It isn’t a cut-and-dried division, however, since on both bodies there are adherents of unification and opponents of independent municipal districts who have regarded Aitken as a personality capable of assuaging opposition to merger in the county’s six suburban municipalities, which are due to hold referenda on establishing separate school systems on August 2.
Several of the municipal school proponents on both the Unified Board and the TPC are motivated differently. They see Cash as a desirable liaison figure, someone familiar and comfortable to deal with if they are successful in establishing their breakaway districts.
And there would seem to be people both places who think Cash is getting a bum’s rush out of a job. The city superintendent’s contract is set to expire in a matter of days before the new Unified District begins in August 2013, and when Billy Orgel, president of the Unified Board, recently called a special meeting to deal with Cash’s contract, his move drew serious opposition from several Board members – notably Martavius Jones.
Jones had been a leader on the Memphis City Schools Board in late 2010 in calling for the surrender of the MCS charter, the action which forced SCS-MCS merger and triggered in the legislature the defensive action called the Norris-Todd Act, which, along with follow-up legislation this year, allows the suburbs the municipal-school-district option as of the merger date. As a member of both the TPC and the Unified School Board, Jones has subsequently been one of the staunched champions of the unification process.
But, for whatever complex of motives, what he saw as a move to force Cash out of the unification process and move Aitken in spurred Jones to try to block that process. He set out to include the matter of Aitken’s contract on the agenda of Orgel’s called meeting, and, after several fits and starts and deferrals, the issue was resolved in his favor by the inclusion of the matter of both superintendent’s contracts on the agenda of Tuesday’s Board meeting.
During the TPC debate on the superintendency issue Thursday, Dr. Reginald Green made the startling statement that, so far as he knew, neither of the two superintendents had overtly indicated a desire for the top post in the Unified District. That might be an accurate description of Cash’s posture for the record, but the MCS superintendent has left little doubt privately that he’d happy to have the job.
Aitken, on the other hand, had made no secret whatever of his interest in the position. He has said “Yes” explicitly whenever asked about his interest by the Flyer, and he has been similarly quoted by several other media outlets. He said so again recently when his credentials seemed to be questioned by Jones and others, who also have raised doubts, citing formal requirements concerning public notice, as to whether the SCS superintendent’s contract, set now to expire in 2005, had been validly extended by the SCS Board.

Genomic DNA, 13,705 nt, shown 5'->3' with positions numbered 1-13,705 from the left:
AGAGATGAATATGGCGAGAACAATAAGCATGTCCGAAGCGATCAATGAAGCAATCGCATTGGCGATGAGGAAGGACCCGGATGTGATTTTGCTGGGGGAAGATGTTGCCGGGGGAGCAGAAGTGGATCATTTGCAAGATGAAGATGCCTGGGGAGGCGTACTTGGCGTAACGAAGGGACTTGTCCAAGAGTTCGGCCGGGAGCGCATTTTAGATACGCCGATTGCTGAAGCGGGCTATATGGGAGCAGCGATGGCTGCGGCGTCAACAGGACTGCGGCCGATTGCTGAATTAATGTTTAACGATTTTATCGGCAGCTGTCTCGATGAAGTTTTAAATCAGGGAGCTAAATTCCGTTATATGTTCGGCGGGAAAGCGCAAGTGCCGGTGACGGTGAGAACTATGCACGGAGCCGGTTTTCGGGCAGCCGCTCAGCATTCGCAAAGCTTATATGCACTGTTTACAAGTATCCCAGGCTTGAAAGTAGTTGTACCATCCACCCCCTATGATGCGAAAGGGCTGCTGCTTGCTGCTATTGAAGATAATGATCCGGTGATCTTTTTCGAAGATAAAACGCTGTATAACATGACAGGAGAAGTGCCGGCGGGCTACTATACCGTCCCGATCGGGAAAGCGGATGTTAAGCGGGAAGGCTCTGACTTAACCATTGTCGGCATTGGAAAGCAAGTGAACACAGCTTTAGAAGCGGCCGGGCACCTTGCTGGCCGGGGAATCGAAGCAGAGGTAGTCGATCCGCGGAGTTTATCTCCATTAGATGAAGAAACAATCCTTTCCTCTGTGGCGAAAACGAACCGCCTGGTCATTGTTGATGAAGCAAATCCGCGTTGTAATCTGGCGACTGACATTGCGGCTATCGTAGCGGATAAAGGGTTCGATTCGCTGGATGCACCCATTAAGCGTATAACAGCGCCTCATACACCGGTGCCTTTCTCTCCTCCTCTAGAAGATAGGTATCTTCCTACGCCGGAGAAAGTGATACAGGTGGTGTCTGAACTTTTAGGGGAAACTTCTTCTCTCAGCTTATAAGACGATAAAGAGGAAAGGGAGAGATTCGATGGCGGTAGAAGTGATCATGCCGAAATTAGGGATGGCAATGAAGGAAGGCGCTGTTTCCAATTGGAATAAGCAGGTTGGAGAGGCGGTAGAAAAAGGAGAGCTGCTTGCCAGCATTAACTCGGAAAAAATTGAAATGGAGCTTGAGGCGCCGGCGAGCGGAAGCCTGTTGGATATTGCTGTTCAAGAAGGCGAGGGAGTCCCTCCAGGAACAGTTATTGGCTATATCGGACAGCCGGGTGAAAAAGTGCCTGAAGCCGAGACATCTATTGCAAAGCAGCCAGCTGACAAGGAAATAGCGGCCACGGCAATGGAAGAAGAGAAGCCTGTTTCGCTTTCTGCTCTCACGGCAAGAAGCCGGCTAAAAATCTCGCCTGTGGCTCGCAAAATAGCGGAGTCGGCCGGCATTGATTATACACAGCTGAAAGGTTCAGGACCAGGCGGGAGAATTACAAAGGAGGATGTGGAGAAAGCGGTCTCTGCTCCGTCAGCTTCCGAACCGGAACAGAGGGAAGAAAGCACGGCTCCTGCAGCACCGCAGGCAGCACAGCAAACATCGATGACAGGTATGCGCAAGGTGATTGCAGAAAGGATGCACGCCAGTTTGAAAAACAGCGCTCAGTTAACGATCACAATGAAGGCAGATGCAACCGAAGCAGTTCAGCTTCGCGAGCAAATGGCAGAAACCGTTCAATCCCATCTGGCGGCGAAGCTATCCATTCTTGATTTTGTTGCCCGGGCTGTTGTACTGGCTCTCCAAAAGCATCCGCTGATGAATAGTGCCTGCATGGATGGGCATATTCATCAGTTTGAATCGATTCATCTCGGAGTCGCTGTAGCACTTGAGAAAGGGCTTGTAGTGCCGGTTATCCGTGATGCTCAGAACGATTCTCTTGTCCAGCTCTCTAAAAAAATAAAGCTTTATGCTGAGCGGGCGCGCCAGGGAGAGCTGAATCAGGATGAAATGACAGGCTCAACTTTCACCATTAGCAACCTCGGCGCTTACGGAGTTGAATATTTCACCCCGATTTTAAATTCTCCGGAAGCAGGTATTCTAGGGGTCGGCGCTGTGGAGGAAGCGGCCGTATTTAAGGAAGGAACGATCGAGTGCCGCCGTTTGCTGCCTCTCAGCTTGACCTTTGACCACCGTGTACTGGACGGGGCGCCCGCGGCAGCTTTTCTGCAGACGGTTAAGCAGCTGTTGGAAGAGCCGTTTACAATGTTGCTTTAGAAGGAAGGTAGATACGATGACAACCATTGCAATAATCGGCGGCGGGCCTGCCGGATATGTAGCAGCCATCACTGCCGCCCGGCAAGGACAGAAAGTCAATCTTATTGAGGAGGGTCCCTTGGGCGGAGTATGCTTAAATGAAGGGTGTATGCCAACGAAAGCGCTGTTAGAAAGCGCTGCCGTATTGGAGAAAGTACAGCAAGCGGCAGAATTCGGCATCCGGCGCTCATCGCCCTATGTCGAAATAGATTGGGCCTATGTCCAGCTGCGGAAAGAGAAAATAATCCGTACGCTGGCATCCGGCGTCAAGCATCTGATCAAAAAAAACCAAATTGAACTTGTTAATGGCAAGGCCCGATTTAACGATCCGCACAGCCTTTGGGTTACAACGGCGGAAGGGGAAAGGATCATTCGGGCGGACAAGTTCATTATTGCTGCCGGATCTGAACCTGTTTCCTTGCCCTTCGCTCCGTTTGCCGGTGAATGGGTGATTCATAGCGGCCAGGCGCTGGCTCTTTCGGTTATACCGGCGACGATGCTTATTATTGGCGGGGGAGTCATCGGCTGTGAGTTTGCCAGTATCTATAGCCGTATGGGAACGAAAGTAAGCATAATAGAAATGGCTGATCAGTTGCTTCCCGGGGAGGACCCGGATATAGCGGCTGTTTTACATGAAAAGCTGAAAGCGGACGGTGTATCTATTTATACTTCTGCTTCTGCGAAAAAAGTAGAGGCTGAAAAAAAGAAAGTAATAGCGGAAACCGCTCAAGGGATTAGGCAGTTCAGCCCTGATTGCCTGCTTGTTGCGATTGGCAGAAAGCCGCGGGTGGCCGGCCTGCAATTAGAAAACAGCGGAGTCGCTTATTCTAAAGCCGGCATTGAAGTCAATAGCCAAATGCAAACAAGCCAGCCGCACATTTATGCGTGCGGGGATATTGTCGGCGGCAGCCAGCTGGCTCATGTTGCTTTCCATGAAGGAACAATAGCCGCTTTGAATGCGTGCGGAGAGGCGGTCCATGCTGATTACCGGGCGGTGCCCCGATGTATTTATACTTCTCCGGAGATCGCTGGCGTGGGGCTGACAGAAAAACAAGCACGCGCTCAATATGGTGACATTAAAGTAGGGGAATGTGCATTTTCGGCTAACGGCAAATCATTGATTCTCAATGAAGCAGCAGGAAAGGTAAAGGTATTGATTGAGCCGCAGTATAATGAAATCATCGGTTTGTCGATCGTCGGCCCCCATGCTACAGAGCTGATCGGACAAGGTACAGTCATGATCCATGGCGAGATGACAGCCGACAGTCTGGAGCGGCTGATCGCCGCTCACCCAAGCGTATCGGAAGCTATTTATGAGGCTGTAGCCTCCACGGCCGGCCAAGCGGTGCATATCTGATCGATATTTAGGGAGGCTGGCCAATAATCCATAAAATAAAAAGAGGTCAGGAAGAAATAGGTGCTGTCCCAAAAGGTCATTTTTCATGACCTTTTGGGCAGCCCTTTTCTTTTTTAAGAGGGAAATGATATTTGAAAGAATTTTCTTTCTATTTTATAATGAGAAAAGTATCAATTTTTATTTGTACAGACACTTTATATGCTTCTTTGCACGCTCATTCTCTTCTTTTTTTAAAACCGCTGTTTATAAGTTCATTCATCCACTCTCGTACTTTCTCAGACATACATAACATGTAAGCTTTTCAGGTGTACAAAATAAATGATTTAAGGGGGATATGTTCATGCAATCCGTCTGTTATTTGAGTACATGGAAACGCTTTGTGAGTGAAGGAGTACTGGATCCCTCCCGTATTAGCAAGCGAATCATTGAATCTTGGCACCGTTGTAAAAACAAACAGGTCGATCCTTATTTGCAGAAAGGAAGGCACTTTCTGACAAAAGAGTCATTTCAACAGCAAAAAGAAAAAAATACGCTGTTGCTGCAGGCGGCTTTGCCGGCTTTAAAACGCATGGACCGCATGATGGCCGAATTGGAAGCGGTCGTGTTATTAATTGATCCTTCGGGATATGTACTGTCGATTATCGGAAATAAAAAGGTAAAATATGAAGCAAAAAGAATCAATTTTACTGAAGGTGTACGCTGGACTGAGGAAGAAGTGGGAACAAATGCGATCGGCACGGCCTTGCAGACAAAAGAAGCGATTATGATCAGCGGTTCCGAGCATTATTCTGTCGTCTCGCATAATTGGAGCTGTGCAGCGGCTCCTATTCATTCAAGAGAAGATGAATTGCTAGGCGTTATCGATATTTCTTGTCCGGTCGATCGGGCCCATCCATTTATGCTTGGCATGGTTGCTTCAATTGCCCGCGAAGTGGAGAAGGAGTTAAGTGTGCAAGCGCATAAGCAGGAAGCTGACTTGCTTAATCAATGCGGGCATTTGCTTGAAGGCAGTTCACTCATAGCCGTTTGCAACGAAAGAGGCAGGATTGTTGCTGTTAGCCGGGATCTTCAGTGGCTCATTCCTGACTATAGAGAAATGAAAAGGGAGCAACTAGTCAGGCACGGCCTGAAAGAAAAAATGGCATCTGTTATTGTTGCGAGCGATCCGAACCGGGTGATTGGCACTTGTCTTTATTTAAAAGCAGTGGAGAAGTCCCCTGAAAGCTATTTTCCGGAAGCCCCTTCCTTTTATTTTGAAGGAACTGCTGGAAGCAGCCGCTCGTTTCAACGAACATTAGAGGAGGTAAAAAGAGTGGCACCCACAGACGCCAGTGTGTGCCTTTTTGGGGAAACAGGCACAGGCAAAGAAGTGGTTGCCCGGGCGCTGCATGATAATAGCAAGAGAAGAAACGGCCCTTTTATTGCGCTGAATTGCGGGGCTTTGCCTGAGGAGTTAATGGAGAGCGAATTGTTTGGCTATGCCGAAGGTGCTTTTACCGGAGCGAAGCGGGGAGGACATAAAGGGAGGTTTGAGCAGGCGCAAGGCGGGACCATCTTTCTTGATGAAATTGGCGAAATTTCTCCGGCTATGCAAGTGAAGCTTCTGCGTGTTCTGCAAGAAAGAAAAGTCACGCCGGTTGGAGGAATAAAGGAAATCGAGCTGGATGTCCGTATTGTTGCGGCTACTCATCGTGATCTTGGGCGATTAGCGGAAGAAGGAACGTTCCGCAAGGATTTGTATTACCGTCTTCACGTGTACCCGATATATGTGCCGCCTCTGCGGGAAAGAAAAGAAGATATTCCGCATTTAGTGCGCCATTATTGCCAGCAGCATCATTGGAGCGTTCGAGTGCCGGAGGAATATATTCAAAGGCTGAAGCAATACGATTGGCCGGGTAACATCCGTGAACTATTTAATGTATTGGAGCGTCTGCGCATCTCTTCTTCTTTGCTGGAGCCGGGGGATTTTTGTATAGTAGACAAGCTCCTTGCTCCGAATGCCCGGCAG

Aitken’s contract is a key issue. Both he and Timothy Setterlund, SCS assistant superintendent, told the Flyer Thursday, even as the TPC debate was raging, that they regard Aitken’s contract, which makes him the continuing head of a legally constituted Shelby County school unit, entitles him to head the new version of the county school district – indeed confers on him that status even as of now. “He’s got the job!” insisted Setterlund.
In actuality, such a claim would seem to require confirmation by the Unified School Board, where there is clearly a sentiment, so far unquantified, to do just that. That portion of Tuesday’s School Board meeting is sure to be a touch-and-go affair.
The TPC’s Thursday debate on Luttrell’s resolution certainly was. Jones was the first objector to it, contending that hurrying up the hiring process would, in the likelihood of Yes votes on August 2 for municipal school systems, be disruptive to the 85 percent of county residents actually involved with the Unified District. Others disclaimed the importance of dealing with the superintendency issue now, and still others, like Kenya Bradsaw, argued that a careful and systematic search process should precede the hiring of a superintendent.